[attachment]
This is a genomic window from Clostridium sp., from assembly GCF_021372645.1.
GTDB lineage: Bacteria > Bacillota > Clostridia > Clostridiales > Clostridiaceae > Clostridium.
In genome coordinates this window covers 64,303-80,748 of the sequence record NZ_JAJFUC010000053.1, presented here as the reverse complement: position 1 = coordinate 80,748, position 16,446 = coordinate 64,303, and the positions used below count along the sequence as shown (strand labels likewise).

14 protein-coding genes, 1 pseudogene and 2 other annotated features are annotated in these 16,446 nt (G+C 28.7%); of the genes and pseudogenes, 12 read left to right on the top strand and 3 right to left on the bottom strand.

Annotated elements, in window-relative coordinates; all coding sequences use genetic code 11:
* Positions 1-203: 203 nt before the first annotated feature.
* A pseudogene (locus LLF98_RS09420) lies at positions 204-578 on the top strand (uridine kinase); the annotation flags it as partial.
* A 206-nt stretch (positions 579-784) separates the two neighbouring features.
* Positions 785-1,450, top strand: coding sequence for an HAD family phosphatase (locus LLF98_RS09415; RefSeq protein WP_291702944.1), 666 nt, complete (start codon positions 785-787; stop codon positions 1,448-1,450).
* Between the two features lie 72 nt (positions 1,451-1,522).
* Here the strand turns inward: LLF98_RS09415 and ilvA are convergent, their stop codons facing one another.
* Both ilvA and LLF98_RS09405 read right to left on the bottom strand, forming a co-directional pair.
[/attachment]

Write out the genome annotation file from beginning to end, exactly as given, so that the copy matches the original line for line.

This is a genomic window from Clostridium sp., from assembly GCF_021372645.1.
GTDB lineage: Bacteria > Bacillota > Clostridia > Clostridiales > Clostridiaceae > Clostridium.
In genome coordinates this window covers 64,303-80,748 of the sequence record NZ_JAJFUC010000053.1, presented here as the reverse complement: position 1 = coordinate 80,748, position 16,446 = coordinate 64,303, and the positions used below count along the sequence as shown (strand labels likewise).

14 protein-coding genes, 1 pseudogene and 2 other annotated features are annotated in these 16,446 nt (G+C 28.7%); of the genes and pseudogenes, 12 read left to right on the top strand and 3 right to left on the bottom strand.

Annotated elements, in window-relative coordinates; all coding sequences use genetic code 11:
* Positions 1-203: 203 nt before the first annotated feature.
* A pseudogene (locus LLF98_RS09420) lies at positions 204-578 on the top strand (uridine kinase); the annotation flags it as partial.
* A 206-nt stretch (positions 579-784) separates the two neighbouring features.
* Positions 785-1,450, top strand: coding sequence for an HAD family phosphatase (locus LLF98_RS09415; RefSeq protein WP_291702944.1), 666 nt, complete (start codon positions 785-787; stop codon positions 1,448-1,450).
* Between the two features lie 72 nt (positions 1,451-1,522).
* Here the strand turns inward: LLF98_RS09415 and ilvA are convergent, their stop codons facing one another.
* Both ilvA and LLF98_RS09405 read right to left on the bottom strand, forming a co-directional pair.